Gerald writes: Dear Father, ‘To Thee do we cry, poor banished children of Eve, mourning and weeping in this valley of tears.’ This passage in the Hail Holy Queen strikes me as depressing. It is little calculated to lift anyone’s spirits. Fr Bernard J McGuckian SJ replies. The prayer in question, known universally by its […]
Gerald writes: Dear Father, ‘To Thee do we cry, poor banished children of Eve, mourning and weeping in this valley of tears.’ This passage in the Hail Holy Queen strikes me as depressing. It is little calculated to lift anyone’s spirits. Fr Bernard J McGuckian SJ replies.
The prayer in question, known universally by its Latin name, Salve Regina, is a hymn attributed to Hermann the Cripple, a physically handicapped 11th century German with rare poetic and musical genius. For centuries Christians have recited his prayer on completing the five decades of the Rosary of the Blessed Virgin Mary.
During most of the Liturgical Year it completes Compline, the official Night Prayer of the Church. The final phrase, ‘O Clement, O Loving, O Sweet Virgin Mary’, comes from St. Bernard. He used it spontaneously on hearing a large congregation sing this hymn as he was entering the Cathedral of Spiers. I first heard it sung by one hundred and fifty boys in the College Chapel at St. Malachy’s College, Belfast on my first night as a boarder there, over sixty years ago. I thought I had never heard anything so beautiful in my life. I have had no reason to change my opinion ever since.
No prayer should leave anyone depressed, even in the least. If it does, as it would seem to do in your case, find another one. There are thousands of them. In the Divine Office around Christmas time, the Salve Regina is replaced by Ave Regina Coelorum, a hymn which celebrates Mary as the ‘Gate’ through which the Saviour came to us at Bethlehem. During these days the Liturgy puts on hold the more trying aspects of life implied in the Salve Regina and concentrates on the joyful aspects of salvation, encouraging us to be childlike and playful.
It is reminiscent of what happened at Christmas 1914 during the First World War. Soldiers from both sides decided to forget the horrors of war and fraternize with one another for a few hours, even managing a game of football. It was not long, however, before the harsh realities broke in on them again.
Christian prayer is situated in real life. It may look forward in hope to something else, later on, but it is firmly rooted in the ‘human condition’, in the here and now. This expression, commonly attributed to Andre Malraux, the 20th-century French writer, is shorthand for the situation in which we all find ourselves as human beings.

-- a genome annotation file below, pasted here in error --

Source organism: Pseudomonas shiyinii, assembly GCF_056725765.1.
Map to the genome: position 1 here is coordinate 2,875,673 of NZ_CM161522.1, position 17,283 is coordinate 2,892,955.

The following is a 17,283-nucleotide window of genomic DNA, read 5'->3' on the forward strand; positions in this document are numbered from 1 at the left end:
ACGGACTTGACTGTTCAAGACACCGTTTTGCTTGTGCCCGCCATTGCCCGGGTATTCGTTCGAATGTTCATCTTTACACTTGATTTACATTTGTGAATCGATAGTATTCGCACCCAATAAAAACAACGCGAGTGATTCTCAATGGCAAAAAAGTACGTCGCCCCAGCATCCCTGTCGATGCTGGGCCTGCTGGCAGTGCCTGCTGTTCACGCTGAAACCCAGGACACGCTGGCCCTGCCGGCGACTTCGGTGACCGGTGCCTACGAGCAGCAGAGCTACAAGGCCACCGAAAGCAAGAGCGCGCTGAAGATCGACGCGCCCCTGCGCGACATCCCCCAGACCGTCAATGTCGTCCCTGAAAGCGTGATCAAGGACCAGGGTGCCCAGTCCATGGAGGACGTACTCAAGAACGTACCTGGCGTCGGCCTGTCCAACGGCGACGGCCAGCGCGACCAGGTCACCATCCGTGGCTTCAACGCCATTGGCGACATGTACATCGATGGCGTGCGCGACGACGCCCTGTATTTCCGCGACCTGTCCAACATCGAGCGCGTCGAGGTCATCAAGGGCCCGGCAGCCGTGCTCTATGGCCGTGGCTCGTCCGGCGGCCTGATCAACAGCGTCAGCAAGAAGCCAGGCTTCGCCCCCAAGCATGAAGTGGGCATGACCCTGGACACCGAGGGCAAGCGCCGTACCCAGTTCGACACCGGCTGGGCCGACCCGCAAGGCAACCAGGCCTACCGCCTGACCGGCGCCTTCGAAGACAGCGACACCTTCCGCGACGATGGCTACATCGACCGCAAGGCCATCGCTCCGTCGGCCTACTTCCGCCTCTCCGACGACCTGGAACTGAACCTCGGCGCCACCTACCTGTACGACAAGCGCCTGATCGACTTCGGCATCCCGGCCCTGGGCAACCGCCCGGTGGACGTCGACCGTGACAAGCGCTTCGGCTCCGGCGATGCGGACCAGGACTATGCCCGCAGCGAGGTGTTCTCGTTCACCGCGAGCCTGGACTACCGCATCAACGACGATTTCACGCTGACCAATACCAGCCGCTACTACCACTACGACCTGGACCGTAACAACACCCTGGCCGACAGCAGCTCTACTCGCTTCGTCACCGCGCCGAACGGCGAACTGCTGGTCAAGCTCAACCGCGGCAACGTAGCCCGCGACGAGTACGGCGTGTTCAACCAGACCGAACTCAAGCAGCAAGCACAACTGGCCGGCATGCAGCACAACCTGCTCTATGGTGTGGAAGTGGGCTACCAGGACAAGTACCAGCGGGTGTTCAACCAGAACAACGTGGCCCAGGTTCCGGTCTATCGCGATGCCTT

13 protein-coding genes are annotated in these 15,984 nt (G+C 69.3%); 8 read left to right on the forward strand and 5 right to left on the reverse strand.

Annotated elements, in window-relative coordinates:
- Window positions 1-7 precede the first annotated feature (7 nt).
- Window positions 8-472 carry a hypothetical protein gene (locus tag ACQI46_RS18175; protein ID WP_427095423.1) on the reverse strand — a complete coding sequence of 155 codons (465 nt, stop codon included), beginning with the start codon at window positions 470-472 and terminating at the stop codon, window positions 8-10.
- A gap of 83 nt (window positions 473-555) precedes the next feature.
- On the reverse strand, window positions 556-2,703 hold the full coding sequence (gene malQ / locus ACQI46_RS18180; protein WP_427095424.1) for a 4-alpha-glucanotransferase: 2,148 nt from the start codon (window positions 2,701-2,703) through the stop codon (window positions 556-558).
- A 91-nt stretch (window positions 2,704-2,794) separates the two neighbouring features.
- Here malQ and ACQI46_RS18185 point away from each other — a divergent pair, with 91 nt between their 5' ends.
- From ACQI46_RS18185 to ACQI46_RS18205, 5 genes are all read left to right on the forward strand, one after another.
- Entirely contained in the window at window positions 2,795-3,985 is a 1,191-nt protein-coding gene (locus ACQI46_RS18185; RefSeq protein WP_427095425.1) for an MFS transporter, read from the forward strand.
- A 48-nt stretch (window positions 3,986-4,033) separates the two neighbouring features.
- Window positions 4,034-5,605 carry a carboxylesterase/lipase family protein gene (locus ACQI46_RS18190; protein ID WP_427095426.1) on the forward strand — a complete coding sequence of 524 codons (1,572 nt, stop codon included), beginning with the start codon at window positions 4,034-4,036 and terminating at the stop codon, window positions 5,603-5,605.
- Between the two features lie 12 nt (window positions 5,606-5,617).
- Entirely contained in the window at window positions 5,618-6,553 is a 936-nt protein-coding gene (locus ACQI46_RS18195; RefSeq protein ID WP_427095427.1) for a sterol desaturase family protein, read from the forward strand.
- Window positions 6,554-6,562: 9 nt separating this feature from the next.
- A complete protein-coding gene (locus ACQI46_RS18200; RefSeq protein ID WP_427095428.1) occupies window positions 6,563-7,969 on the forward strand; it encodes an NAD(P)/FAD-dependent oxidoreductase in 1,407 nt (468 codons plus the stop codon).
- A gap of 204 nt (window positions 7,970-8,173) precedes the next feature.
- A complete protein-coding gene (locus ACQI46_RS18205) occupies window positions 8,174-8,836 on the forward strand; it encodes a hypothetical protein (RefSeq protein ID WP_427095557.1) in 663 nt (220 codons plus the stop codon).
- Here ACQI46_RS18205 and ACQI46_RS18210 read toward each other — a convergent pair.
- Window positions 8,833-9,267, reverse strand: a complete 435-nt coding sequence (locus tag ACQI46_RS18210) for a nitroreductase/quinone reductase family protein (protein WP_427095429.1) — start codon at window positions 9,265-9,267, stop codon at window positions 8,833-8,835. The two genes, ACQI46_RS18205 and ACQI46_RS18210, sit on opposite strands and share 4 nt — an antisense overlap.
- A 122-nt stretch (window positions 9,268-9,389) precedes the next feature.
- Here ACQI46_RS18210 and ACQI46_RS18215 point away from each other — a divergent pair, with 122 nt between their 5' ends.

The author of the Salve Regina, given his disability, was probably more keenly aware than most of the challenges of the ‘human condition’. For him, to make merry and laugh may not have come all that spontaneously. All the evidence, however, indicates that he did not let his disabilities get him down. He accepted the consequences of our banishment from Eden as revealed in Genesis but he believed that this was not the whole story. He was confident that ‘life, sweetness and hope’ are permanently on offer through Mary, the New Eve.
C. C. Martindale, the English Jesuit, observed one time that while not too many people show signs of mourning and weeping at bus stops or on public transport, we all know only too well that a brave exterior can hide much heartbreak and secret tears.
The Salve Regina encourages all of us, in whatever circumstances we may find ourselves, to turn our gaze towards Mary, confident that she will help us find a way out of whatever is causing our tears. She is not a fairy godmother who waves a magic wand causing all our difficulties to disappear. She is more of a real mother, gently nursing her child towards health and wholeness.
We should not always see tears in negative terms. A mystic once said, probably speaking from experience: ‘There are some things that can only be seen through eyes that have been filled with tears.’ This was true of Peter who wept bitterly when he realized how cowardly he had been in denying that he even knew who Jesus was. These tears of sorrow were to lead to his salvation.
Mary Magdalen, that woman of great love, was so distraught at the death of Jesus that her tears blinded her. They even led her to think that Jesus was the resident gardener. Even 2000 years later it is hard not to be moved at her palpable excitement on realizing that it was truly the Risen Jesus that was standing there addressing her by her first name ‘Mary’.
‘After this our exile, show unto us the blessed fruit of your womb, Jesus.’ Hermann, like St. Paul, is very clear that we ‘have here no lasting city but seek one that is to come’. He is unapologetic in describing life here in this world as, at best, an exile. But it is not permanent exile. If it were, we would really have something to be depressed about.
Mary first showed the fruit of her womb to Joseph and the shepherds on the night he was born in Bethlehem. Hermann the Cripple encourages all of us to look forward in hope to that tearless day when Mary will lovingly show Him to us and He addresses each one of us by our first name.
This article first appeared in The Messenger (December 2008), a publication of the Irish Jesuits.